Then Bengal has its special problems and Shiva had to go through major humiliation in the medieval period. Bengal’s Mangal Kavyas celebrated the defeat of the great Puranic or Pauranik deities of North India like the Shiva of Kailash and even Durga at the hands of the deities of the poor like Chandi, Dharma, and Mansa. These Mangal Kavyas celebrated the gods and goddesses of the lowest strata, like Manasa, Chandi, Dharma and in Manasa Kavyas, the king of Kailash was defeated repeatedly by the local snake goddess Manasa.
We also need to recall a story of Kalketu, the hunter, who came out of the forests in the Middle Ages to set up a kingdom, where agriculture would be the mainstay, not the hunting. In simple terms, Bengal crafted its own narrative between the 15th and 17th centuries, when more and more persons moved from their earlier professions of hunting, gathering, fishing and herding cattle to agriculture and settled life. The Shiva model that finally succeeded in Bengal was actually the humble peasant of Shivayana literature. He is a potbellied peasant, who smokes ganja and goes around dancing with his ganas and is chased around the village by an angry Parvati, with a broom in her hand. The peasant Shiva became an instant hit among the newly emerging farmers of medieval Bengal. It is this ‘democratisation’ of worship that distinguishes Bengal from other provinces.
But the pre-agricultural past of Bengal was not forgotten. The primary tale of Shivaratri still focuses on a hunter, who has climbed the branch of a bael tree on Shivaratri. He happened to throw leaves throughout the night, quite inadvertently, upon a Shiv Linga that was at the foot of the tree. When he died, Shiva’s hordes fought with Yama’s messengers for the body that was taken directly to heaven, as Shiva wanted to reward him for his act of piety on the night of Shivaratri.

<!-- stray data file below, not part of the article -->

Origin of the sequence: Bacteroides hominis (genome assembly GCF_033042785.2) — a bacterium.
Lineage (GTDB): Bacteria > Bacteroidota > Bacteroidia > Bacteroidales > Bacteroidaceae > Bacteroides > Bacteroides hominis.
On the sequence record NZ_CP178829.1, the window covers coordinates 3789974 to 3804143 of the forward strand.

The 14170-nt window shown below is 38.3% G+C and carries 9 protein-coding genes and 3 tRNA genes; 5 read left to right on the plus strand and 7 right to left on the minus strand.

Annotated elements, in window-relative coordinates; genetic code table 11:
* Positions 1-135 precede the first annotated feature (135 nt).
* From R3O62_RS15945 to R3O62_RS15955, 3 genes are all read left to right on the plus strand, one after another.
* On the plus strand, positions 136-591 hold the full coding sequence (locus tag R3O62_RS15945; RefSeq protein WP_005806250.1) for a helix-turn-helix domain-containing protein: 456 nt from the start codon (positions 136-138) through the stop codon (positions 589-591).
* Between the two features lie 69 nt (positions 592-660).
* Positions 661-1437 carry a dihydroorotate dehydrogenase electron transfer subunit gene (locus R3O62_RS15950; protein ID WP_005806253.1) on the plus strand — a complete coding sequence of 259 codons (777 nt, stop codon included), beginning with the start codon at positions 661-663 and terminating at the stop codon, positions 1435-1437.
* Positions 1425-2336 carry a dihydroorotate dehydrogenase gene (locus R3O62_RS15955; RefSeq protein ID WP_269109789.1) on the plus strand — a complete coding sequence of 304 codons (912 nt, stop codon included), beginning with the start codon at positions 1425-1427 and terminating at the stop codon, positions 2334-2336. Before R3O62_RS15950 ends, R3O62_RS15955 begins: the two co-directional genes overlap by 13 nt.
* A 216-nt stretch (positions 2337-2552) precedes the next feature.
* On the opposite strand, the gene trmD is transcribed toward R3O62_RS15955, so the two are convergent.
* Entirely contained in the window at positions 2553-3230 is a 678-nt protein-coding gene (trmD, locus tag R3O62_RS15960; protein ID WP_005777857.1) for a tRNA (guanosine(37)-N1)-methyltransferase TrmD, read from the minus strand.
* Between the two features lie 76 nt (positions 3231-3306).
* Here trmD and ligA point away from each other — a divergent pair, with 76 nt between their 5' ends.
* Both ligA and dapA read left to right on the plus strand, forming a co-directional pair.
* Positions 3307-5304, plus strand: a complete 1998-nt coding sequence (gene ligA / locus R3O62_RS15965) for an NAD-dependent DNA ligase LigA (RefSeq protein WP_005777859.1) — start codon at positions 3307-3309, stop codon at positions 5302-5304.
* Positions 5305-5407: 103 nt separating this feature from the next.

It was later in the 18th century that Shaiva cults from north India managed to establish the pan Indian Shiva in Bengal once again. Among them were the Naths (Goroksha Nath, Mina Nath, etc) and Dashnamis, who set up Tarakeshwar and other temples. Rajas and zamindars like the Punjabi family of Burdwan Raj patronized Shiva and established many temples in Bengal.
Then how old is the celebration of Shivaratri? The fact is that while many of our deities are quite ancient, many of their present festivals like Shivaratri could be fairly recent. We found that the worship of both Saraswati and Vishwakarma can be traced to just a century and a half, once all classes of Bengalis realized that education ensured a decent livelihood and that the factory system brought jobs and economic prosperity. The problem is that Indians use the word ancient or pracheen quite vaguely. A hundred-year-old temple is pracheen and so is Harappa of 5000 years ago.
But we can still safely presume that in Bengal this Ratri must be more than two hundred years old as a mass level festival. This is fairly old when we compare it to many others like the community worship of Durga or Ganesh Chaturthi that were begun to be celebrated only a little more than a century ago. John Murdoch, who compiled the earliest serious and detailed studies of Indian festivals wrote in 1904 that “notwithstanding its reputed sanctity, it is evidently quite modern”. In Bengal, Shiva Ratri seems to have been adopted only in the late 18th or early 19th centuries when bhadralok society started reinforcing male patriarchy as soon as this class became prosperous under British rule. This is the age when Sati increased and widows were treated cruelly or banished to Kashi Vrindavan. Jamai Sasthi was the rage and all socio-religious energies were directed at the husbands’ — praying for a good one was just part of this trend.